The Power of Making and Craft in the modern world
Rosy Greenlees, Executive Director of the Crafts Council, on the relevance and timeliness of the Crafts Council’s new exhibition with the V&A – Power of Making.
Power of Making is the second exhibition that the Crafts Council has presented with the V&A as part of a partnership that aims to increase awareness of craft and craftsmanship while challenging perceptions.
The exhibition celebrates the fundamental role of making in our lives by presenting a range of works from around the world. It places contemporary craft within a continuum from dry-stone walling to medical prostheses and showcasing craft’s role in providing the skills that we need now and in the future. The exhibition reflects many aspects of the Crafts Council’s work and is a powerful start to an autumn filled with events marking our 40th birthday.
Power of Making also provides a timely examination of skills, encouraging visitors to consider the process and outcomes of making which coincides with a resurgence of interest in both the cultural and economic significance of skills. Craft making certainly seems to be part of the zeitgeist. Its importance as a means of self-expression, social participation and cultural definition is evidenced by research showing that 18% of the population take part in a craft activity each year and 14% visit exhibitions and fairs.
Skills and growth
Skills are fundamental to craft. Craft making is not only vital to the preservation of traditional techniques, cultural heritage and identity but is also a highly innovative space for pioneering new ways of working – makers are quick to explore, transform and create new processes and materials. Craft has also fully embraced the digital sphere, where makers are harnessing tools ranging from rapid prototyping and Quick Response (QR) codes to Computer Generated Imagery (CGI) and augmented reality to develop innovative new business models and products.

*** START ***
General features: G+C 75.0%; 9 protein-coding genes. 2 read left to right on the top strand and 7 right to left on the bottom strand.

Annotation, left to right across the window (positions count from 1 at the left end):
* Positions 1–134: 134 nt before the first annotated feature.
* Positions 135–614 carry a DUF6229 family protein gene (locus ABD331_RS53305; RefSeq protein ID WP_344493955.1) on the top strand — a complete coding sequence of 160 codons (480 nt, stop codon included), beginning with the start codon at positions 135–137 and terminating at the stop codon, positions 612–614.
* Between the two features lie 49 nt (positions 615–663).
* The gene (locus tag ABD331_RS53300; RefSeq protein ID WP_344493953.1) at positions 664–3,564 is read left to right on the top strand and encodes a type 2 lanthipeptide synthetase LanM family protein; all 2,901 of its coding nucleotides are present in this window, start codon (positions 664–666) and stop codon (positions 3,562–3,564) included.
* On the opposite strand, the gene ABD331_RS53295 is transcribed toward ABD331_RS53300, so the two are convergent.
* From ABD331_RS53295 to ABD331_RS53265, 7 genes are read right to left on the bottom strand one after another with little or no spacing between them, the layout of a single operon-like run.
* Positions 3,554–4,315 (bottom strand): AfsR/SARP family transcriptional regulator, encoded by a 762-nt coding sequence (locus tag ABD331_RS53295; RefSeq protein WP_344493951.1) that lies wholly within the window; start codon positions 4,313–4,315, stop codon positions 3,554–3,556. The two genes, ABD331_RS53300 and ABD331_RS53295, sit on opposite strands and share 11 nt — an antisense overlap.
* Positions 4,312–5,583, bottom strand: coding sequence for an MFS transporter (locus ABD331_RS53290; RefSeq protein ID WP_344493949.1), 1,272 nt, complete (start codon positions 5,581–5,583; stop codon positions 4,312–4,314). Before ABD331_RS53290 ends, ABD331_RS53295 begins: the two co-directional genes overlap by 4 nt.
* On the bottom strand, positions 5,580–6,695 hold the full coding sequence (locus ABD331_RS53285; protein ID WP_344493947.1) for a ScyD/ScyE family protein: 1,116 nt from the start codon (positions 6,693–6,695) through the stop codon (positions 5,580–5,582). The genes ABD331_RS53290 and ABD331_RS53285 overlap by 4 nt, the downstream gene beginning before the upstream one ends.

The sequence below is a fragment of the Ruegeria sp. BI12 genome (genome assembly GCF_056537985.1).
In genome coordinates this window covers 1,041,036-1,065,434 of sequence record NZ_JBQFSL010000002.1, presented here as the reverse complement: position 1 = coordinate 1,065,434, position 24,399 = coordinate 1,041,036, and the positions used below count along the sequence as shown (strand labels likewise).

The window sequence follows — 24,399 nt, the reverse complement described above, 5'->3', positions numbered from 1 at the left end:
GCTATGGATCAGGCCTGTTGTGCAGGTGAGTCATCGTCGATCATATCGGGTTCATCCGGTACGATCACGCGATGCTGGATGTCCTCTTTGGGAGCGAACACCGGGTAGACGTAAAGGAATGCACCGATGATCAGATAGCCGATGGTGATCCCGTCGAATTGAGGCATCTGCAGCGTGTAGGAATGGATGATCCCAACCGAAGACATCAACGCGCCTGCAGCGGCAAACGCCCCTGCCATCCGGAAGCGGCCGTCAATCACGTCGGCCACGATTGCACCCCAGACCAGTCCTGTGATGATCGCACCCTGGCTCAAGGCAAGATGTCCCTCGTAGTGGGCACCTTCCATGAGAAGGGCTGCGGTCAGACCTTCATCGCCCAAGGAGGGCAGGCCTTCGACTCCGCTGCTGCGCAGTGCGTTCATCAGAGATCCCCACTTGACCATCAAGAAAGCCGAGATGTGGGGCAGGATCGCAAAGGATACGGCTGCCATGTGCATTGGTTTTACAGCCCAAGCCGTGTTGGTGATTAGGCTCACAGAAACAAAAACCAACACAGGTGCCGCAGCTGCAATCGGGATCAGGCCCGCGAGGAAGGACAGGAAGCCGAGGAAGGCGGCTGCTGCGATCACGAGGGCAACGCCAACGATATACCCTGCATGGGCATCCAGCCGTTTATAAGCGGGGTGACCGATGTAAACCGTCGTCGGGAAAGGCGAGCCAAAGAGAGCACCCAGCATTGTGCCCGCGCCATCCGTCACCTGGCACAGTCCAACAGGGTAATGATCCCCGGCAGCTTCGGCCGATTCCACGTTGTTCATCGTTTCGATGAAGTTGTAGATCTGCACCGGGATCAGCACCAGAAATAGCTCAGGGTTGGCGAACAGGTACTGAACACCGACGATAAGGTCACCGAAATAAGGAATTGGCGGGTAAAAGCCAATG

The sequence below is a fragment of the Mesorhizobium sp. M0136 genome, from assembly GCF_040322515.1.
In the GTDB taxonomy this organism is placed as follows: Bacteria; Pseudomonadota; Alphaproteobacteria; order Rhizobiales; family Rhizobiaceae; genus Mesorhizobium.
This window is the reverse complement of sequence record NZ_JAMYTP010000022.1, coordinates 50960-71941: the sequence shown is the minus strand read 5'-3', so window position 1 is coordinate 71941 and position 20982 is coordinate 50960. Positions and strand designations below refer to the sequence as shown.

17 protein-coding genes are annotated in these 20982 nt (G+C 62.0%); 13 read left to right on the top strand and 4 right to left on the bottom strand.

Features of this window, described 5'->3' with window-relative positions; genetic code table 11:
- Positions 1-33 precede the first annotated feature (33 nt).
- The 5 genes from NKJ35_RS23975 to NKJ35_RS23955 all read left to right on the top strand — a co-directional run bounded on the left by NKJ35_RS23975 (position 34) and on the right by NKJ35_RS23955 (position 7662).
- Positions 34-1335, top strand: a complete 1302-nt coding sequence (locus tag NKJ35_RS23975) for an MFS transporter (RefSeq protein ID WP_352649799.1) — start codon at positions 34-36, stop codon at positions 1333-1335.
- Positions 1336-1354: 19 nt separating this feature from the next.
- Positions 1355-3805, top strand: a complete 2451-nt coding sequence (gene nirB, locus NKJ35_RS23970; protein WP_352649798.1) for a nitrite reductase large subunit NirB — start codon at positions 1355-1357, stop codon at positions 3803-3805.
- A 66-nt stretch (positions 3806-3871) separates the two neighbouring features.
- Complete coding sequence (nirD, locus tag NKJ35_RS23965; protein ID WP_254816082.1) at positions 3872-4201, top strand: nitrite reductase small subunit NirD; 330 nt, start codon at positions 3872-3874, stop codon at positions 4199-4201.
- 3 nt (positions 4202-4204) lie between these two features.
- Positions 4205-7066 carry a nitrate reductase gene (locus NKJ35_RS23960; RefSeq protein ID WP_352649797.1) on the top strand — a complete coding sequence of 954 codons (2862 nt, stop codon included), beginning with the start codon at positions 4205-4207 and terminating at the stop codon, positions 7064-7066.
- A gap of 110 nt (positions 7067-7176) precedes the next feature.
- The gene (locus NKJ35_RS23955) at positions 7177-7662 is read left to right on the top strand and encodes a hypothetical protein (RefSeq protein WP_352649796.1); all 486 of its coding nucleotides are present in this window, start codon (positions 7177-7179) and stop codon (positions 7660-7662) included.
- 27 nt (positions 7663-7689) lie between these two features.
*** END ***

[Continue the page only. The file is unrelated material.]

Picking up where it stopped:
With growing environmental concerns combined with rising energy and material costs, the same impulse to preserve heritage and innovate places craft in a strong position to contribute to a more sustainable future. Whether it’s home furnishings made from used bicycle inner tubes or a new fashion industry material made by heating plastic bags, craft has led the way in creative recycling.
Such creative inventions has allowed the UK craft sector to thrive. The Craft Blueprint (PDF 1.7mb) states that the craft sector represents 13% of all those employed in the creative and cultural industries and employs over 88k people who contribute £3bn to the UK economy each year.
To ensure the next generation of craft makers, practical learning and skills development need to be championed in our education system, and through our programmes and advocacy the Crafts Council continues to make the case for craft teaching in schools.
Beyond the classroom, craft practice can enhance the quality of life for people at all levels. The current focus on national happiness and measuring well-being highlights the significant contribution that craft can make to this agenda. It is perhaps this ability to engender ‘social connections’ that also accounts for the universal appeal of craft. There are no geographical boundaries for craft skills and processes – the desire to make is a common, global language.
Power of Making is testament to this universal appeal and the works on view showcase a diverse range of skills, exploring how materials can be used in imaginative and spectacular ways, whether for medical innovation, entertainment, social networking or artistic endeavour.
We are so pleased to be working in partnership with the V&A again on this fascinating exhibition and we are extremely grateful to curator Daniel Charny for his invaluable role in creating, according to the Times “an absorbing, educational and inspiring exhibition”.